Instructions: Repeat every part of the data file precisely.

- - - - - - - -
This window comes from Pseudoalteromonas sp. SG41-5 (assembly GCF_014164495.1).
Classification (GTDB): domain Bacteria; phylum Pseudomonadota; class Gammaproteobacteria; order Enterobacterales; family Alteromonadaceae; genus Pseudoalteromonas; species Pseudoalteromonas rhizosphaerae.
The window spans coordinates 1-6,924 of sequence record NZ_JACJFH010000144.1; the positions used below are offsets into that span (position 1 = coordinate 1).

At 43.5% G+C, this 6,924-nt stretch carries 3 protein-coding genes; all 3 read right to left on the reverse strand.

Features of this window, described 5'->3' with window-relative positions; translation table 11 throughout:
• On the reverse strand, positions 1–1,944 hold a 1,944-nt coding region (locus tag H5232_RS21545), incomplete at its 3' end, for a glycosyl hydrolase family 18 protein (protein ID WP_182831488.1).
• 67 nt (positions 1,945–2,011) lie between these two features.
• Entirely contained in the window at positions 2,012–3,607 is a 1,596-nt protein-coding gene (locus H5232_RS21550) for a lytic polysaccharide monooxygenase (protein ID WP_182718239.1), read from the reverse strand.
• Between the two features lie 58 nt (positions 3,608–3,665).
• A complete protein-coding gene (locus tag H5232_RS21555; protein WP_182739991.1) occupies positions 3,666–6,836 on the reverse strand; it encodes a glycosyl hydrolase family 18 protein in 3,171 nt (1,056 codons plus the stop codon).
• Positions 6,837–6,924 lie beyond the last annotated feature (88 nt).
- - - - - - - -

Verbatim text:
This window comes from Pseudoalteromonas sp. SG41-5 (assembly GCF_014164495.1).
Classification (GTDB): domain Bacteria; phylum Pseudomonadota; class Gammaproteobacteria; order Enterobacterales; family Alteromonadaceae; genus Pseudoalteromonas; species Pseudoalteromonas rhizosphaerae.
The window spans coordinates 1-6,924 of sequence record NZ_JACJFH010000144.1; the positions used below are offsets into that span (position 1 = coordinate 1).

At 43.5% G+C, this 6,924-nt stretch carries 3 protein-coding genes; all 3 read right to left on the reverse strand.

Features of this window, described 5'->3' with window-relative positions; translation table 11 throughout:
• On the reverse strand, positions 1–1,944 hold a 1,944-nt coding region (locus tag H5232_RS21545), incomplete at its 3' end, for a glycosyl hydrolase family 18 protein (protein ID WP_182831488.1).
• 67 nt (positions 1,945–2,011) lie between these two features.
• Entirely contained in the window at positions 2,012–3,607 is a 1,596-nt protein-coding gene (locus H5232_RS21550) for a lytic polysaccharide monooxygenase (protein ID WP_182718239.1), read from the reverse strand.
• Between the two features lie 58 nt (positions 3,608–3,665).
• A complete protein-coding gene (locus tag H5232_RS21555; protein WP_182739991.1) occupies positions 3,666–6,836 on the reverse strand; it encodes a glycosyl hydrolase family 18 protein in 3,171 nt (1,056 codons plus the stop codon).
• Positions 6,837–6,924 lie beyond the last annotated feature (88 nt).